This is one of the few Hungarian recipes my mother made that did not start off with paprika, it’s one of the standard recipes to be served on holidays (this month being Passover). Mom (and probably all my ancestors) used to include one step that, I confess, I am too lazy to bother with. After salting the cucumbers and onions, she would take small handfuls and squeeze them over the sink until no more liquid would drip out. The result was cucumbers that were more wilted than ones in this recipe, however, I don’t think this recipe suffers even a little bit due to the shortcut. This is a refreshing salad, great with any main dish or sandwich (if you eat them). You can double this recipe easily, and because it stays “good” in the refrigerator for two weeks or more weeks, you can always have it on hand (though it will become less green and more wilted). (more…)
Here is the chicken soup recipe I promised you for last Friday – when I got way-laid by Hamantashen and then by Colcannon.
Chicken soup is deeply ingrained in my food memory. Every holiday or special dinner was introduced by a steaming bowl of chicken soup. Of course chicken soup always magically appeared whenever I was sick. There is no doubt that it warms my heart to walk into my home and be greeted by the perfume of a pot of chicken soup cooking on the stove.
Quick was not a term I would ever apply to my mom’s chicken soup. When she (and probably all generations before her) cooked chicken soup she would start with a yearling (old hen also called fowl in the supermarket) and boil it for 2 to 3 hours or more until the chicken was finally tender. The secret to this great tasting quick chicken soup (less than 1 hour) is that I start with cooked chicken and I cut up the vegetables and herbs (mom always put them in the pot whole) to decrease the cooking time and increase the vegetable-y flavor.
Noodle Soup? Yeah, I love noodles in my soup. Gluten-free noodles (made with potato and tapioca – that makes them paleo) are generally available at Passover in the Kosher section of stores. (more…)
I know it’s not a Tuesday, but I couldn’t resist a recipe appropriate to a holiday (like last week’s Hamantashen). There was a custom to stir charms (not the candy) into colcannon and they would foretell an event to come – a ring might mean you will get married; a coin would mean you will be getting money, etc. Not being much of a romantic, I think this just sounds like a choking hazard so I don’t recommend it as a St. Patrick’s day tradition – especially if you are having plenty of beer with your meal. An authentic recipe for colcannon will generally include generous amounts of butter and milk, but this one is delicious without either. So here’s a yummy Irish recipe that is great to serve with corned beef. Happy St. Patrick’s Day – Enjoy! (more…)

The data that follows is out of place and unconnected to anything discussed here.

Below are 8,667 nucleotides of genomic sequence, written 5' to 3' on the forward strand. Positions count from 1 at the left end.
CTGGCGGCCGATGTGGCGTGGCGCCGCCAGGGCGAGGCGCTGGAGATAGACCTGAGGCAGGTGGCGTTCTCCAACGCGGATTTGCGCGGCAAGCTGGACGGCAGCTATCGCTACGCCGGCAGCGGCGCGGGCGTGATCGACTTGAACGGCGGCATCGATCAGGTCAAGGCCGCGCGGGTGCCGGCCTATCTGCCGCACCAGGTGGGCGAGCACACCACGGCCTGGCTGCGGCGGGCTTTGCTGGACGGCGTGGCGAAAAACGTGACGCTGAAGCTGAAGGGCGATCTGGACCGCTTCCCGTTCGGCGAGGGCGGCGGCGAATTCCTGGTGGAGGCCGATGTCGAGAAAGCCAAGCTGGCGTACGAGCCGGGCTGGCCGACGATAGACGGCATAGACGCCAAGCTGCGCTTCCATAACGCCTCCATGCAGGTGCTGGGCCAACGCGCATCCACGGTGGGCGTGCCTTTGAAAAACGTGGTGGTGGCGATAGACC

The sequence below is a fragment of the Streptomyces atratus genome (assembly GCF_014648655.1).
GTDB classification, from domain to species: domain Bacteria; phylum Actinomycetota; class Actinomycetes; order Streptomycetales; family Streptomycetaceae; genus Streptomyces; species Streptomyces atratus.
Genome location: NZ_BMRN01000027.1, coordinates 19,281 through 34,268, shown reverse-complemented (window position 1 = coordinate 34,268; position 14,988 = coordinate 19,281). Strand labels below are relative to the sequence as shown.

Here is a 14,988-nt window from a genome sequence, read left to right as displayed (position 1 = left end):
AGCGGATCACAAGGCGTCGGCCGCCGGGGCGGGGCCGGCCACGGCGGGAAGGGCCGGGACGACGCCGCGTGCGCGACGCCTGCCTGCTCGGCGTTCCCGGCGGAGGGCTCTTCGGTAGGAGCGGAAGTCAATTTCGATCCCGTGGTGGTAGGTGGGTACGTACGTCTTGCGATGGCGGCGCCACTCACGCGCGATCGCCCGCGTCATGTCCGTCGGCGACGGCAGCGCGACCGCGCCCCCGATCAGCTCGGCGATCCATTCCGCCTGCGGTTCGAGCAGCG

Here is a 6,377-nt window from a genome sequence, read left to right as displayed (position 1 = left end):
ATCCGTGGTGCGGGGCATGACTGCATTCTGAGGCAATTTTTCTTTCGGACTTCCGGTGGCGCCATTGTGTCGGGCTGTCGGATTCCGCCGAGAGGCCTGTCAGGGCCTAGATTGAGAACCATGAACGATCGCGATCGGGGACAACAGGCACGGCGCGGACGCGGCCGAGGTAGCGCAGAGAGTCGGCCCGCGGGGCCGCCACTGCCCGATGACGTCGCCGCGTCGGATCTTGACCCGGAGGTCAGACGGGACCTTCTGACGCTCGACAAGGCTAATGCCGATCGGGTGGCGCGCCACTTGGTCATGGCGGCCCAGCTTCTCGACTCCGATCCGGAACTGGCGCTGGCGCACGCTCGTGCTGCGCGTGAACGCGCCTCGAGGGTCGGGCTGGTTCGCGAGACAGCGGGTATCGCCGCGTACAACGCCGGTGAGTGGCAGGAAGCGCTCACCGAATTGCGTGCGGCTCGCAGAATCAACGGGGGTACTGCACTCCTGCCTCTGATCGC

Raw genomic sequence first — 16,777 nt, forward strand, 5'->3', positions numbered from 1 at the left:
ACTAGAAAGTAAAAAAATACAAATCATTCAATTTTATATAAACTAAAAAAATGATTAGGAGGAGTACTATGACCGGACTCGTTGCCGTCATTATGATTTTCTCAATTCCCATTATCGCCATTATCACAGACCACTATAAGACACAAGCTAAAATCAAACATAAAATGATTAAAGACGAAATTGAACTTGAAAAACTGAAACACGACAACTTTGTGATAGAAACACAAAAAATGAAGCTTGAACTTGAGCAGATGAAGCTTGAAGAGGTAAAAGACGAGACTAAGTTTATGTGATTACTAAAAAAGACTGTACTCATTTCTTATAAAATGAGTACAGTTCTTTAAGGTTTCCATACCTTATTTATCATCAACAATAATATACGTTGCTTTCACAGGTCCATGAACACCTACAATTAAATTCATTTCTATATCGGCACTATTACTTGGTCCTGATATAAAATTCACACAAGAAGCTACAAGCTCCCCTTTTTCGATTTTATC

I know this does not look like the chicken soup recipe I promised you on Tuesday. I totally forgot that tomorrow is Purim and Purim without Hamentashen is like Easter without the Easter Bunny, bagels without lox, franks without beans, New Year’s Eve without the Times Square Ball Drop. If you are not familiar with Purim (or Hamentashen), it is a holiday when the story of Queen Esther (who risked her life to go to Persian king Ahasuerus and inform him that his prime minister Hamen (who wears a 3 cornered hat) is planning on hanging all the Jews in the land..) is retold. And as you can sum up so many Jewish holidays: They tried to kill us; They failed; Let’s EAT – Hamentashen is what we eat. So I hope you haven’t taken that leftover chicken out of the freezer yet. Leave it there and you will see chicken soup next week – and aren’t you glad I finally made a dessert? (more…)
Roasted chicken made many appearances in my mother’s home. Not exactly a holiday meal – that was usually roast beef – but generally for a slightly special event. She would always “salt” the chicken before cooking which was her nod to kosher chicken (only a nod, because the chickens themselves were never kosher – they hadn’t been ritually slaughtered the way they needed to be). I think the salting came from my grandmother who actually did keep a kosher home and would salt the kosher chicken because, although most kosher chickens you buy today are already salted, back then they were not. It turns out that all this salting today translates into brined chicken which is a very up-to-date way to treat a bird. The very short semi-brine (really brined chicken sits in a salted waterbath for several hours), will give you a really moist and succulent roast.
The next question is why do I need a recipe for roast chicken on a dairy-free site? It seems, if you ask many experts including: Julia Child, Craig Claiborne (New York Times Cookbook), Martha Stewart, Emeril Lagassi, Ina Garten, Thomas Kellerman, Paula Deen (bless her heart, Paula Deen uses 1/2 cup of butter in her chicken – everyone else uses about 2 tablespoons), etc. that butter is an important element in creating excellent roasted chicken. So here is my butter-free version.
Notice that I don’t bother basting; I just let the heat and rub do their job…and don’t throw the carcass away. Place the carcass and any leftover chicken in the freezer for next Friday’s post. (more…)